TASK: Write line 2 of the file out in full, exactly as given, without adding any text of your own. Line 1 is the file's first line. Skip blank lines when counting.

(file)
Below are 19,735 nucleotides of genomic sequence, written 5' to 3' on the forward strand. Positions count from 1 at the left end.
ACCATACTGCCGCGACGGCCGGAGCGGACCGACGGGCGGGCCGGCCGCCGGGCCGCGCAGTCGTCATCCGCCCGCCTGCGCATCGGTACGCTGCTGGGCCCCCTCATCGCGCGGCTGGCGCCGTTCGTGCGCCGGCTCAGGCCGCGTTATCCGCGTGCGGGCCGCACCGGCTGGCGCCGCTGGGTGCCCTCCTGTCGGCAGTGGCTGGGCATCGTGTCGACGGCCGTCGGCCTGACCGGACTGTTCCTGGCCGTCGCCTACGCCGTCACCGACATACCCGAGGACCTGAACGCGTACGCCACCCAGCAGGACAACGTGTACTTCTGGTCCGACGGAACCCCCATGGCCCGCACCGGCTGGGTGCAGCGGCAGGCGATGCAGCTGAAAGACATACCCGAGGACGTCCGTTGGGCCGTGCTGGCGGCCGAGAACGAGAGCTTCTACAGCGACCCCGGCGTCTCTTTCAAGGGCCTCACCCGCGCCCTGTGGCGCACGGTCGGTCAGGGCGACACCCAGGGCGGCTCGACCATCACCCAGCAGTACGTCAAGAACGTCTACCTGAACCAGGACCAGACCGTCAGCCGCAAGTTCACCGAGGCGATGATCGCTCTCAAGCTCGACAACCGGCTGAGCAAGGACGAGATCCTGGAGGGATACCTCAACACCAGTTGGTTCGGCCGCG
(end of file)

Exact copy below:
ACCATACTGCCGCGACGGCCGGAGCGGACCGACGGGCGGGCCGGCCGCCGGGCCGCGCAGTCGTCATCCGCCCGCCTGCGCATCGGTACGCTGCTGGGCCCCCTCATCGCGCGGCTGGCGCCGTTCGTGCGCCGGCTCAGGCCGCGTTATCCGCGTGCGGGCCGCACCGGCTGGCGCCGCTGGGTGCCCTCCTGTCGGCAGTGGCTGGGCATCGTGTCGACGGCCGTCGGCCTGACCGGACTGTTCCTGGCCGTCGCCTACGCCGTCACCGACATACCCGAGGACCTGAACGCGTACGCCACCCAGCAGGACAACGTGTACTTCTGGTCCGACGGAACCCCCATGGCCCGCACCGGCTGGGTGCAGCGGCAGGCGATGCAGCTGAAAGACATACCCGAGGACGTCCGTTGGGCCGTGCTGGCGGCCGAGAACGAGAGCTTCTACAGCGACCCCGGCGTCTCTTTCAAGGGCCTCACCCGCGCCCTGTGGCGCACGGTCGGTCAGGGCGACACCCAGGGCGGCTCGACCATCACCCAGCAGTACGTCAAGAACGTCTACCTGAACCAGGACCAGACCGTCAGCCGCAAGTTCACCGAGGCGATGATCGCTCTCAAGCTCGACAACCGGCTGAGCAAGGACGAGATCCTGGAGGGATACCTCAACACCAGTTGGTTCGGCCGCG